Florida Record

Sunday, September 22, 2019

Case involving centuries-old shipwreck artifacts sent back to Florida

By Dee Thompson | Jul 19, 2017

ATLANTA — A dispute over gold coins and artifacts from an 18th-century shipwreck off the Florida coast is the subject of an appellate court opinion which remands the case back to the district court level.

The case is in the U.S. Court of Appeals for the 11th Circuit and is on appeal from the U.S. District Court for the Southern District of Florida.

The case stems from a 1979 discovery by Cobb Coin Co., which found a wreckage off the coast of Florida. The company took a cannon from the ship, which dates back to 1715 when Spanish galleons were carrying silver, gold and precious jewels and sank due to a hurricane. Over the intervening years, the contents of the ships were distributed along the coastline by storms and the decay of the vessels. 

Cobb Coin was awarded the salvaging rights to the contents of one of the vessels in 1982. 

"[T]he district court held (and continues to hold) a yearly distribution hearing to adjudicate title to the recovered artifacts and allow competing claimants to be heard," according to the 11th Circuit Court’s opinion. "This process has been carried out faithfully since 1982.”

In 2010, Cobb Coin’s exclusive salvaging rights were distributed to 1715 Fleet-Queens Jewels LLC, the successor-in-interest. Fleet-Queens worked with Gold Hound LLC, a subcontractor that helped recover the contents of the ship, which had been spread over 41 miles of the South Florida coastline. Gold Hound used software, maps and data to locate a specific area. In 2013, Fleet-Queens wanted to renegotiate with Gold Hound and sought to take back the proprietary information and data, but Gold Hound refused.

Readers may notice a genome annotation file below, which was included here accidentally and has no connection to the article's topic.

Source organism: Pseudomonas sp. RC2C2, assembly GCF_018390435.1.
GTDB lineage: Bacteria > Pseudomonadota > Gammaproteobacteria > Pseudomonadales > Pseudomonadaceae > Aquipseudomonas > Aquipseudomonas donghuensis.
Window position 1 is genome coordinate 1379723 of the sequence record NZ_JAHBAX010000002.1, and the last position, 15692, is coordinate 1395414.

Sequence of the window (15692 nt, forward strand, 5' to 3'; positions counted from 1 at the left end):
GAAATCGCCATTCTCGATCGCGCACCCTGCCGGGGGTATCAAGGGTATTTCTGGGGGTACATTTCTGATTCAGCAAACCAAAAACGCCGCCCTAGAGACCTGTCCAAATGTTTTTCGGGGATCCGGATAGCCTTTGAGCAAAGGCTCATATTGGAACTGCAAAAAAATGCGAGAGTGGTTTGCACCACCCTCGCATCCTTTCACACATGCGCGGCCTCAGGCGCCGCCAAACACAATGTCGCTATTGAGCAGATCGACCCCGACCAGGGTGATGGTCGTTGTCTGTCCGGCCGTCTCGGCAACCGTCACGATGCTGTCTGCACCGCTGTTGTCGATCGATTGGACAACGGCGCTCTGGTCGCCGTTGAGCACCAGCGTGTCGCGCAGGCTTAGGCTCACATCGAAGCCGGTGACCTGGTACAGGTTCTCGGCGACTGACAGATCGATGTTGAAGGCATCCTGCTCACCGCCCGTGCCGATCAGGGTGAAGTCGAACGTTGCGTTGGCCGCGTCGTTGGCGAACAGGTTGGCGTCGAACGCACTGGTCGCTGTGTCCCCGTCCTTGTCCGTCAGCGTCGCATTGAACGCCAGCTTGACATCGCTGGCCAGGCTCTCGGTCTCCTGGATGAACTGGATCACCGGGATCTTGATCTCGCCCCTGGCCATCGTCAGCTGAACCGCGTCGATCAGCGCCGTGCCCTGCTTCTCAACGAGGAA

In 2015, Fleet-Queens recovered approximately 400 gold coins, along with other items, from an area where Gold Hound had been operating.

“Gold Hound claimed that this discovery was made using its proprietary maps and software, and accordingly it sought to intervene in the in rem action to assert a maritime lien over some of these artifacts and to assert several state-law claims," the 11th Circuit wrote in its opinion. "It also sought to contest Fleet-Queens’s exclusive salvage rights because Fleet-Queens allegedly mishandled the artifacts in violation of the district court’s 1982 order.” 

Gold Hound’s maritime lien was denied. Gold Hound appealed. Now Gold Hound is challenging the subject matter jurisdiction of the district court.

The 11th Circuit ruled that the Southern District of Florida should decide Gold Hound’s state law claims, including misappropriation of trade secrets, breach of contract, breach of fiduciary duty and constructive trust, and tortious interference. 

“As for Gold Hound’s claimed maritime lien, we cannot decide on this record whether Gold Hound may succeed because basic facts remain in dispute," the 11th Circuit wrote in the opinion. "We, therefore, vacate the district court’s denial of Gold Hound’s motion to intervene and its denial of Gold Hound’s claim to a maritime lien and remand the case to the district court for further proceedings consistent with this opinion.”

Fleet-Queens also sought to impose sanctions against Gold Hound, and the 11th Circuit declined to do so, saying the motion was untimely.

The case was remanded to the district court for further proceedings.

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11th Circuit Court Of Appeal U.S. District Court for the Southern District of Florida